44. Order 7, Rule 11 of the Code of Civil Procedure deals with rejection of plaint and it reads as under:

'11. Rejection of plaint.-- The plaint shall be rejected to the following cases:

(a) Where it docs not disclose a cause of action ;

(b) where the relief claimed is undervalued and the plaintiff, on being required by the Court to correct the valuation within a time to be fixed by the Court, fails to do so;

(c) where the relief claimed is properly valued, but the plaint is returned upon paper insufficiently stamped, and the plaintiff, on being required by the Court to supply the requisite stamp paper within a time to be fixed by the Court, fails to do so;

(d) Where the suit appears from the statement in the plaint to be barred by any law :

Provided that the time fixed by the Court for the correction of the valuation or supplying of the requisite stamp-paper shall not be extended unless the Court, for the reasons to be recorded, is satisfied that the plaintiff was prevented by any cause of an exceptional nature from correcting the valuation or supplying the requisite stamp-paper, as the case may be, within the time fixed by the Court and that refusal to extend such time would cause grave injustice to the plaintiff.'

It casts a duty upon the Court itself to reject a plaint when the conditions indicated in Rule 11(a) to (d) are found existing.

45. The Hon'ble single Judge was confronted not only with the prayer for rejection of the plaint as per application No. A-415 but also with a preliminary objection on behalf of the petitioner-appellants that when written, statement was filed and issues were framed therein, a prayer for rejection of plaint could not be entertained as the said provisions would only be invoked prior to the filing of the written statement. Without going to the merits of the application for rejection of plaint, it may be stated at this stage itself that the preliminary objection was rightly rejected by the Hon'ble single Judge. Order 7, Rule 11, C.P.C., as already observed, casts a duty upon the Court to reject a plaint if the circumstances indicated therein were existing. It cannot be the law that this power of the Court would be curtailed in any manner simply because the Court had proceeded to some length, without application of mind on this point. The rule itself does not indicate anywhere that the power is to be exercised upon anapplication, or if such an application is filed it should be at any particular stage. We must and do agree that the opinion of the Hon'ble Single Judge that the preliminary objection regarding the state of moving an application under Order 7 Rule 11, C.P.C. was not acceptable. We would only add that an action under Order 7, Rule 11, C.P.C. does not await an application by any party. It is the duty of the Court to reject a plaint if the reasons therefore are found existing from a reading of the plaint itself and not from a reading of the defence or other documents.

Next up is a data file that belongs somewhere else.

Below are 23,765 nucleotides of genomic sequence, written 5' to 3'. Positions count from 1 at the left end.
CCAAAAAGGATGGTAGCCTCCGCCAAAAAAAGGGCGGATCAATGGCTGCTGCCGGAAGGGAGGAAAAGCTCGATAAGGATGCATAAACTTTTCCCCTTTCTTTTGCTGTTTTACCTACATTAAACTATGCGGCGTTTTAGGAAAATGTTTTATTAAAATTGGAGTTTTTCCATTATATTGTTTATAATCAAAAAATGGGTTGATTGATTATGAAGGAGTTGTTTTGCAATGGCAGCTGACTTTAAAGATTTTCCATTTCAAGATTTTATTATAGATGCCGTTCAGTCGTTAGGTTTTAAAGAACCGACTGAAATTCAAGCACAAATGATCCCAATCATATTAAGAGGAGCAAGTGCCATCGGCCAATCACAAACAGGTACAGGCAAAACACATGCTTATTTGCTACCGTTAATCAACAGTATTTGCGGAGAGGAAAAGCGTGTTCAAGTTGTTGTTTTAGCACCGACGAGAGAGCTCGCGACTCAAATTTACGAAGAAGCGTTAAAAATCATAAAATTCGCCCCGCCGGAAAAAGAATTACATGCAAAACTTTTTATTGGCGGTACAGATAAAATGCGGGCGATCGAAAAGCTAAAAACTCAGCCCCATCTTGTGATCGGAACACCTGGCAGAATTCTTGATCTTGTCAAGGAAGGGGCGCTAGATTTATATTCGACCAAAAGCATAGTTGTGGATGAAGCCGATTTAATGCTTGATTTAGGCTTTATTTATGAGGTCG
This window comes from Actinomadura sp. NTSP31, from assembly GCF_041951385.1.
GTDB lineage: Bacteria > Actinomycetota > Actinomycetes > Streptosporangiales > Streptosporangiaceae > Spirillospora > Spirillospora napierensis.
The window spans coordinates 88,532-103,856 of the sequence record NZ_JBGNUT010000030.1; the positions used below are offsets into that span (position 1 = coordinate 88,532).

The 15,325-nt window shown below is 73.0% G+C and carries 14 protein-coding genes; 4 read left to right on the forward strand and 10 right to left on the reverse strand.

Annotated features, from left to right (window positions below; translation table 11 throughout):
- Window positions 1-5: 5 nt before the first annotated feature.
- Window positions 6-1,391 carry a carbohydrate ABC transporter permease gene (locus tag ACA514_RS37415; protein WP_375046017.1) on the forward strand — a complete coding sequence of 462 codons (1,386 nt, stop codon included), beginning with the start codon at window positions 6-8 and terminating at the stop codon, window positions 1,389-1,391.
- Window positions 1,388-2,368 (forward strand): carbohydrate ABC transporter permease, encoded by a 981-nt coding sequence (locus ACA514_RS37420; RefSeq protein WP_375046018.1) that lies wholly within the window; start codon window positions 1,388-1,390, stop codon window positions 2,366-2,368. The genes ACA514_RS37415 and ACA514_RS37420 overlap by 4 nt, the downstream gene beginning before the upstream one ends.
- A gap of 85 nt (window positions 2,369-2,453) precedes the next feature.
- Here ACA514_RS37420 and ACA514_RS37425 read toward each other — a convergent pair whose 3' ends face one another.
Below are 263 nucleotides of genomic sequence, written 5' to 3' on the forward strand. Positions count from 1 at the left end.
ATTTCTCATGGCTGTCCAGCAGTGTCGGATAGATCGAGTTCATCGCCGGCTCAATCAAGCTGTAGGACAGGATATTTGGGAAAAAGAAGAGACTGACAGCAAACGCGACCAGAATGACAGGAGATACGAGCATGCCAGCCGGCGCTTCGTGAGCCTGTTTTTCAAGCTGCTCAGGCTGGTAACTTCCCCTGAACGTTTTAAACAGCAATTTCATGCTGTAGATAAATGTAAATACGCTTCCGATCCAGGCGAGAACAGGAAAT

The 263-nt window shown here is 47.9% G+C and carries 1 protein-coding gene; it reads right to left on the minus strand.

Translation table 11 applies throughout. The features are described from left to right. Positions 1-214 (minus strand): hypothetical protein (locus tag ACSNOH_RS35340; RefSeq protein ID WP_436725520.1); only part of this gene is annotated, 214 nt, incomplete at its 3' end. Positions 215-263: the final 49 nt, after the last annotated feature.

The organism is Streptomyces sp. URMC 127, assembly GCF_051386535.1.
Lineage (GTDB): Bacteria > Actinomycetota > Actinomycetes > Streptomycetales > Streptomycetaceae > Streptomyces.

46. It appears that a second preliminary objection was also raised before the Hon'ble single Judge, concerning the application under Order 7, Rule 11, C.P.C. It was contended before him that in a proceeding for letters of administration all the provisions of the Code of Civil Procedure were not to be applied and as such the powers under Order 7 Rule 11, C.P.C. could not be invoked. The Hon'ble single Judge disagreed with this objection also making a reference to Section 141, C.P.C. which provides that the procedure provided in the Code of Civil Procedure in regard to suits would be followed, as far as it can be made applicable, in all proceedings in any Court of Civil Jurisdiction. He was of the view that the proceeding for grant of letters of administration was one in which the Court exercised its civil jurisdiction and as such all rigours of the Code of Civil Procedure would be applicable. The Hon'ble Judge further relied on Rule 39 of Chapter XXX of the Allahabad High Court Rules to say that when the matter become contentious the application for letters of administration would be treated and registered as a suit and the petition was to be read as a plaint and the objection as written statement, and, as such the testamentary suit was a suit for all purposes under the Code of Civil Procedure and no exception could be taken to invocation of Order 7 Rule 11, C.P.C. We find no reason to disagree with this aspect of the finding of the Hon'ble single Judge.

47. During this appeal, another objection was taken, of a preliminary nature, on the ground that the Allahabad High Court Rules in Chapter XXX indicate as to what would be the pro forma for an application for letters of administration and the instant application was one following that pro forma in toto and by a deeming provision only the application was to be regarded as a suit an objection may not be entertained to say that the application was bad for non-disclosure of cause of action. This point would be taken up along with the merits of the case as it would be necessary to see what is a cause of action, even for an application letters of administration.

48. After rejecting the two preliminary objections, the Hon'ble single Judge had proceeded to discuss the merits of the application. It was urged before the trial Judge on behalf of the defendant-respondents that the suit was really meant to seek a declaration from the Court that petitioner No. 1 was the President of the society and for the purpose of that declaration no cause of action had ever been indicated. This non-disclosure, according to the defendants, was a deliberate act as the plaintiffs knew that the claim in that regard Was barred by law. Only for that purpose a device was sorted out to claim a relief of letters of administration, based on that declaration which was barred under the law. In the course of arguments in this appeal, Sri Ajit Kumar, appearing for the respondents, further submitted that in fact no cause of action for issuance of letters of administration had ever arisen as the property of the Mission was being administered, in fact, by Sri P. Rajgopalachari as its President on nomination from the founder President and dispute, if any, regarding his right to claim as President could be decided in a properly framed regular suit and not in a proceeding for grant of letters of administration.